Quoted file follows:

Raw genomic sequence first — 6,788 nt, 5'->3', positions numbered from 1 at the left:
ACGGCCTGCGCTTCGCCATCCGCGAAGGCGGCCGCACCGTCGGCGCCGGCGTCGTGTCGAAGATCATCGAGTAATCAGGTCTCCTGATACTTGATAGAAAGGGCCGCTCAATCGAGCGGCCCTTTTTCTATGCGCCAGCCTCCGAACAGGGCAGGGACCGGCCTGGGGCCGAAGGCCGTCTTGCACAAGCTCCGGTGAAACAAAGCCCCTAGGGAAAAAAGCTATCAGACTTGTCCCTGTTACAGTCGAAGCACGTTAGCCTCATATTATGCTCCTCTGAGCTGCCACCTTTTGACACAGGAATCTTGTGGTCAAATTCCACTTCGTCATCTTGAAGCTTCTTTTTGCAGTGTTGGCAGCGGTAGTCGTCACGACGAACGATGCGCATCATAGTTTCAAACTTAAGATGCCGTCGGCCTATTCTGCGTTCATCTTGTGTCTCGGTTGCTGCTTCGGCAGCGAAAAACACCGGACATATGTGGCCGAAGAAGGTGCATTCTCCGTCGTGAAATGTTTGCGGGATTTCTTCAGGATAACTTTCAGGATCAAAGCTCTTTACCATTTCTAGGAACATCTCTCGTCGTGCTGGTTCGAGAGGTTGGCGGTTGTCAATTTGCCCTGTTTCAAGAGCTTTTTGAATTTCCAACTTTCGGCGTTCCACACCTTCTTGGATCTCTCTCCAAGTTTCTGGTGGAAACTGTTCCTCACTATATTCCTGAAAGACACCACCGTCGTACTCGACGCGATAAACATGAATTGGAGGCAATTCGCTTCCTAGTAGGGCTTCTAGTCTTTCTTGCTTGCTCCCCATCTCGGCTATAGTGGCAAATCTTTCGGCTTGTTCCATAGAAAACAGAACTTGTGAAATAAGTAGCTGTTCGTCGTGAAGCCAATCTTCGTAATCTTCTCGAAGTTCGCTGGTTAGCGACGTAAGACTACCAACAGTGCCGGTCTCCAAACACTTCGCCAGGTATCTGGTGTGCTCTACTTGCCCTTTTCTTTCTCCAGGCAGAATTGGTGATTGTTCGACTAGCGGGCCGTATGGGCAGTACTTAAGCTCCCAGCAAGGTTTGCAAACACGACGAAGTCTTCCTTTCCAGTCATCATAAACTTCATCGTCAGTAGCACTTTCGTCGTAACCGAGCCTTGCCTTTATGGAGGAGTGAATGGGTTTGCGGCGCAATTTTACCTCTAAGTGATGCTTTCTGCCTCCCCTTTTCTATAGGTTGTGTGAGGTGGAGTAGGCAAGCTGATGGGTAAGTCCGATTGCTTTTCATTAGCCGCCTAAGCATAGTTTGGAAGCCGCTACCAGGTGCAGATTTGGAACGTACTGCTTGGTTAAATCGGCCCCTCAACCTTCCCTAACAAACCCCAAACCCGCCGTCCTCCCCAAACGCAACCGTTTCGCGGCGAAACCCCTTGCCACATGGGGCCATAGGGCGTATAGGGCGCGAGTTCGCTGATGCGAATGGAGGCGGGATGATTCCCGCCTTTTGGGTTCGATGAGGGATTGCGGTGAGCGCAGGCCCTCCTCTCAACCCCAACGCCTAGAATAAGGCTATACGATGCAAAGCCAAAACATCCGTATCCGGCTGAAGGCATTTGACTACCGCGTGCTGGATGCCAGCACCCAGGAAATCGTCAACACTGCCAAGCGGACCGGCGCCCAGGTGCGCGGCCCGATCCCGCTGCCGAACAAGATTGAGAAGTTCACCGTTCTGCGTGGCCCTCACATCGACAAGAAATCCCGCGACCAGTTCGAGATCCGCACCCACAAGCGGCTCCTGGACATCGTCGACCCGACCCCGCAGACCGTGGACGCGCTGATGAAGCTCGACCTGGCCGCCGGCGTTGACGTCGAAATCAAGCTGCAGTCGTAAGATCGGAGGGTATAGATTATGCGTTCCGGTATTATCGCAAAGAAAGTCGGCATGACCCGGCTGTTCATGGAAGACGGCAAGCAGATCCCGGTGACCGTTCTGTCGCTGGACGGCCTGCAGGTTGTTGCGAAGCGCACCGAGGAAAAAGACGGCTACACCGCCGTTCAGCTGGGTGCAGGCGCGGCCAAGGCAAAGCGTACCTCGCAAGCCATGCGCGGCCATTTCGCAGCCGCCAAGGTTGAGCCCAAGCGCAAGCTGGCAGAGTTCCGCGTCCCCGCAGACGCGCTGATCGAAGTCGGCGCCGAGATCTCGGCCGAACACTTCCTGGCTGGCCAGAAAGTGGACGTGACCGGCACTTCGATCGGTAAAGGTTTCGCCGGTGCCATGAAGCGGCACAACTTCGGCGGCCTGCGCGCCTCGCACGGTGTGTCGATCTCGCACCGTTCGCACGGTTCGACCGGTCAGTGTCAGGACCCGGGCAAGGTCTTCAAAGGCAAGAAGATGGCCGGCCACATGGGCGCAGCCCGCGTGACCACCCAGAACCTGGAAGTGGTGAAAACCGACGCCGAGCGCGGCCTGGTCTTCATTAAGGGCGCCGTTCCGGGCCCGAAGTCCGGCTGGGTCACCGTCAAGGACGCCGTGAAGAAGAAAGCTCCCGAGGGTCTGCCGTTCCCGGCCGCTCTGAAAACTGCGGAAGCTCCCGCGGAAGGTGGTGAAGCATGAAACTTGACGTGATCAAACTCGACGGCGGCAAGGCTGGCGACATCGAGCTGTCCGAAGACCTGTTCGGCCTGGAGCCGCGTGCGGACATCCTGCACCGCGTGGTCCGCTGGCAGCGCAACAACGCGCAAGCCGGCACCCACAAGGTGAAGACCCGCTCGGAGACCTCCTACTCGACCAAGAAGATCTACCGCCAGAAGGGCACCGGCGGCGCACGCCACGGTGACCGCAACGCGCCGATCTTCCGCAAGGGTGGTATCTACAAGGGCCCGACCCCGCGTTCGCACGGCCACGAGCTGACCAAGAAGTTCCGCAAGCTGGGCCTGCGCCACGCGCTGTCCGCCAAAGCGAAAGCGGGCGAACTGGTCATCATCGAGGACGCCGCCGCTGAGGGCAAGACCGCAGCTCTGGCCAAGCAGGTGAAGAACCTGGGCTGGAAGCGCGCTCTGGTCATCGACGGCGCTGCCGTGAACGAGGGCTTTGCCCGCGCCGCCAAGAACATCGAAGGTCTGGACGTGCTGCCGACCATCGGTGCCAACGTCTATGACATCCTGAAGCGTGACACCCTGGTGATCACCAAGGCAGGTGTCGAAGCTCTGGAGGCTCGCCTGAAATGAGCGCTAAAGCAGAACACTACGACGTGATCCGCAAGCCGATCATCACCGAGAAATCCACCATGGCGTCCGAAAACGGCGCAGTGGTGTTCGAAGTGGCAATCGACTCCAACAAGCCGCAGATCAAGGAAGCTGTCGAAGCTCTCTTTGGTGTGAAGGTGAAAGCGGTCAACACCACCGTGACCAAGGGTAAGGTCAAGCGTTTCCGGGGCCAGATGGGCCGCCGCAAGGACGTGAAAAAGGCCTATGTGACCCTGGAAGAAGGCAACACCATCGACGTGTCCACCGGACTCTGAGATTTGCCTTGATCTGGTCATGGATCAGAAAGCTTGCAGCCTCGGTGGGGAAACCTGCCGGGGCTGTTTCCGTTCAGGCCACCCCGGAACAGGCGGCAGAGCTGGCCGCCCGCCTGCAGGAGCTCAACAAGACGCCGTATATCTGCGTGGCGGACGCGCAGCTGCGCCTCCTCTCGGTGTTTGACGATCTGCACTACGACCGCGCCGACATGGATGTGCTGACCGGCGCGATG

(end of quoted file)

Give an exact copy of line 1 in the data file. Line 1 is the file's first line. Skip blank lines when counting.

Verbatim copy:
Raw genomic sequence first — 6,788 nt, 5'->3', positions numbered from 1 at the left: